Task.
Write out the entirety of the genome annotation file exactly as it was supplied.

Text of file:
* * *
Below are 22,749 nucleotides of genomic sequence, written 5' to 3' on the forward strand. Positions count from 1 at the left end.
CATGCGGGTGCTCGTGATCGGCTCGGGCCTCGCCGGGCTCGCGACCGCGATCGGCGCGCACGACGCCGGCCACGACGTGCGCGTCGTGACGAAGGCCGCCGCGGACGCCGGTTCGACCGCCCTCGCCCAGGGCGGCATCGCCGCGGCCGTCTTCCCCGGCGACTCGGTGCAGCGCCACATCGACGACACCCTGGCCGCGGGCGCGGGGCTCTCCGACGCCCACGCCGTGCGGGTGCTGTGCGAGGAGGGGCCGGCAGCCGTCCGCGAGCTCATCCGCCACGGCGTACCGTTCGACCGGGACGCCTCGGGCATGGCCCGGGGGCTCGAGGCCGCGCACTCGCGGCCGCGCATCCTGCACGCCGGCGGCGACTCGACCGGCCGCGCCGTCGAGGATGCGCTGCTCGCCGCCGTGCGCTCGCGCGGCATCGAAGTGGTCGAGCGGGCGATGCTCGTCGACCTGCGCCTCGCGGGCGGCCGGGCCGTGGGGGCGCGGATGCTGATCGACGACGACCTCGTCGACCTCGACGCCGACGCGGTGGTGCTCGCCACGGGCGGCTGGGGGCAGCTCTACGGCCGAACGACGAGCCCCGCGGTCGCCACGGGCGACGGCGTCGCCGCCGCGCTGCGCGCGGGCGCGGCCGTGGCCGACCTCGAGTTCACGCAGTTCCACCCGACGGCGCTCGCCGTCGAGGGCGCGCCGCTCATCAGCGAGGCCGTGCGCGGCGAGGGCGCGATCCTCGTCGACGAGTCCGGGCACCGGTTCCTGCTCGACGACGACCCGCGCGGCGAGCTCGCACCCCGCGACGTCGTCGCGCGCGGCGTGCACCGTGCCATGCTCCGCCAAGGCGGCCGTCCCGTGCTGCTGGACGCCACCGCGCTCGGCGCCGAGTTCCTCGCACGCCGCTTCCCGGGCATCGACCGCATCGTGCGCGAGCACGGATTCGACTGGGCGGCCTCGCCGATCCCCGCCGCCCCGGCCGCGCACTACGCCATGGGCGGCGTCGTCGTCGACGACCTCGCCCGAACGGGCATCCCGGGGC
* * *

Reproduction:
Below are 22,749 nucleotides of genomic sequence, written 5' to 3' on the forward strand. Positions count from 1 at the left end.
CATGCGGGTGCTCGTGATCGGCTCGGGCCTCGCCGGGCTCGCGACCGCGATCGGCGCGCACGACGCCGGCCACGACGTGCGCGTCGTGACGAAGGCCGCCGCGGACGCCGGTTCGACCGCCCTCGCCCAGGGCGGCATCGCCGCGGCCGTCTTCCCCGGCGACTCGGTGCAGCGCCACATCGACGACACCCTGGCCGCGGGCGCGGGGCTCTCCGACGCCCACGCCGTGCGGGTGCTGTGCGAGGAGGGGCCGGCAGCCGTCCGCGAGCTCATCCGCCACGGCGTACCGTTCGACCGGGACGCCTCGGGCATGGCCCGGGGGCTCGAGGCCGCGCACTCGCGGCCGCGCATCCTGCACGCCGGCGGCGACTCGACCGGCCGCGCCGTCGAGGATGCGCTGCTCGCCGCCGTGCGCTCGCGCGGCATCGAAGTGGTCGAGCGGGCGATGCTCGTCGACCTGCGCCTCGCGGGCGGCCGGGCCGTGGGGGCGCGGATGCTGATCGACGACGACCTCGTCGACCTCGACGCCGACGCGGTGGTGCTCGCCACGGGCGGCTGGGGGCAGCTCTACGGCCGAACGACGAGCCCCGCGGTCGCCACGGGCGACGGCGTCGCCGCCGCGCTGCGCGCGGGCGCGGCCGTGGCCGACCTCGAGTTCACGCAGTTCCACCCGACGGCGCTCGCCGTCGAGGGCGCGCCGCTCATCAGCGAGGCCGTGCGCGGCGAGGGCGCGATCCTCGTCGACGAGTCCGGGCACCGGTTCCTGCTCGACGACGACCCGCGCGGCGAGCTCGCACCCCGCGACGTCGTCGCGCGCGGCGTGCACCGTGCCATGCTCCGCCAAGGCGGCCGTCCCGTGCTGCTGGACGCCACCGCGCTCGGCGCCGAGTTCCTCGCACGCCGCTTCCCGGGCATCGACCGCATCGTGCGCGAGCACGGATTCGACTGGGCGGCCTCGCCGATCCCCGCCGCCCCGGCCGCGCACTACGCCATGGGCGGCGTCGTCGTCGACGACCTCGCCCGAACGGGCATCCCGGGGC